Training instructor had 'unhealthy attachment' to gun, state says

William Scott Kern faces second-degree assault and reckless endangerment charges.
William Scott Kern faces second-degree assault and reckless endangerment charges.(Baltimore County Police Department)

Baltimore police training instructor William Kern had an "unhealthy attachment" to his gun, prosecutors said in court Tuesday, alleging that the veteran officer twice pulled out the weapon by mistake during exercises — then refused to hand it over after the accidental shooting of a recruit.

The allegations came on the first day of Kern's trial in the Feb. 12 shooting that critically wounded University of Maryland police recruit Raymond Gray at the closed Rosewood Center in Owings Mills. He is charged with second-degree assault and reckless endangerment, both misdemeanors.


Opening statements are expected Wednesday, though the sides laid out many of their arguments in preliminary motions. The fact that Kern, 46, shot Gray is not in dispute, but the sides differ over whether the officer's mistake amounted to criminal behavior.

Kern's defense contends that he was expected to carry a weapon at the unsecured, off-site training exercise because he was one of only two instructors present — a notion the state disputes.


In Baltimore County Circuit Court on Tuesday, defense attorney Shaun F. Owens said his client had intended to fire a "simunition" training gun that shoots cartridges similar to paintballs, and which he had been carrying along with his service weapon.

Kern shot toward a group of recruits gathered in a hallway during training, Owens said, intending to demonstrate the danger of such areas.

The live bullet from Kern's gun struck Gray in the head, blinding the Baltimore resident in one eye and hospitalizing him for months.

John Cox, a Baltimore County prosecutor handling the case, said the state would call other officers who were there to testify about how Kern reacted following the shooting. He said Kern did not try to assist the victim and would not give up the gun to a fellow officer or to county investigators called to the scene. Kern had pulled out the service gun earlier in the day, Cox said.

But Owens said such evidence is irrelevant to Kern's intent at the time of the shooting, which jurors must evaluate as they determine whether Kern's conduct was reckless.

Owens also argued that the state should not be allowed to call Gray's family members as witnesses, because such testimony "goes directly to sympathy for the victim," rather than Kern's state of mind.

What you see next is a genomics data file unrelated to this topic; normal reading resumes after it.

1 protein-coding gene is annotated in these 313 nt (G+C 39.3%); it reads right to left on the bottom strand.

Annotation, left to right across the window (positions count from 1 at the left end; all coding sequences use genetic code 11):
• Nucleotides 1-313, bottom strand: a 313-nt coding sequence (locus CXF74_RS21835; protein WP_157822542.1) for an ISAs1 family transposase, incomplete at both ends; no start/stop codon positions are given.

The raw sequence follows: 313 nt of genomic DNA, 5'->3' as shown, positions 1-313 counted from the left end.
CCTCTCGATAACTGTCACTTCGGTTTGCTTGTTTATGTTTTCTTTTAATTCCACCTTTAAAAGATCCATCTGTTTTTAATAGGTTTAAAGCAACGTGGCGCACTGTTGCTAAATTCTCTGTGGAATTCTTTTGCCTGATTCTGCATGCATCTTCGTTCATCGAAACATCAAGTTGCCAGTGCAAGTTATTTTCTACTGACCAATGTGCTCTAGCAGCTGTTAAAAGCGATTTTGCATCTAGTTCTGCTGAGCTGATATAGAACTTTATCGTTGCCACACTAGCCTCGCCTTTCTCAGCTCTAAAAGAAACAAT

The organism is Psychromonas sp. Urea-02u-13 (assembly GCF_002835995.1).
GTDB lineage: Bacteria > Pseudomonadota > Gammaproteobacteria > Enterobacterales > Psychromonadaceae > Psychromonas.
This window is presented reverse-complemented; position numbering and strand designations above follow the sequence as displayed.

But Cox argued that Gray's long-term injuries were relevant. Judge Jan Marshall Alexander agreed but said he did not want to hear from a procession of witnesses discussing Gray's daily concerns about medical complications as a result of the shooting. The judge also allowed testimony about Kern's actions after the shooting.

Cox said Kern's response after the shooting was also relevant and speaks to the larger issue of whether Kern should have had his service weapon during the training.

"It's a contested issue whether he should have been armed in the first place," Cox said. He said city police rules do not permit live weapons during training.

Kern was carrying his live weapon in a holster on his waistband and the simunition training gun might have been tucked into a pocket or waistband, Owens said, when Kern unknowingly grabbed the wrong gun.

Owens said previously that the shooting was a "tragedy," and his client never meant to hurt anyone. "This does not require pointing the finger at someone," he said in March.

The shooting resulted in the police commissioner temporarily halting training exercises and the suspension of six academy officials.


In a separate civil lawsuit, Gray's family says the environment was unsafe and authorities should have known that at least some instructors were armed.

Baltimore police have acknowledged that commanders were not aware of the exercises at Rosewood, a former center for people with developmental disabilities, and that the city did not have permission to use the state-owned site.

However, during motions, Cox said the state's case will not address the issue over whether city police were authorized to use the facility.

The charge of second-degree assault carries a prison term of up to 10 years. The maximum sentence for reckless endangerment is five years.


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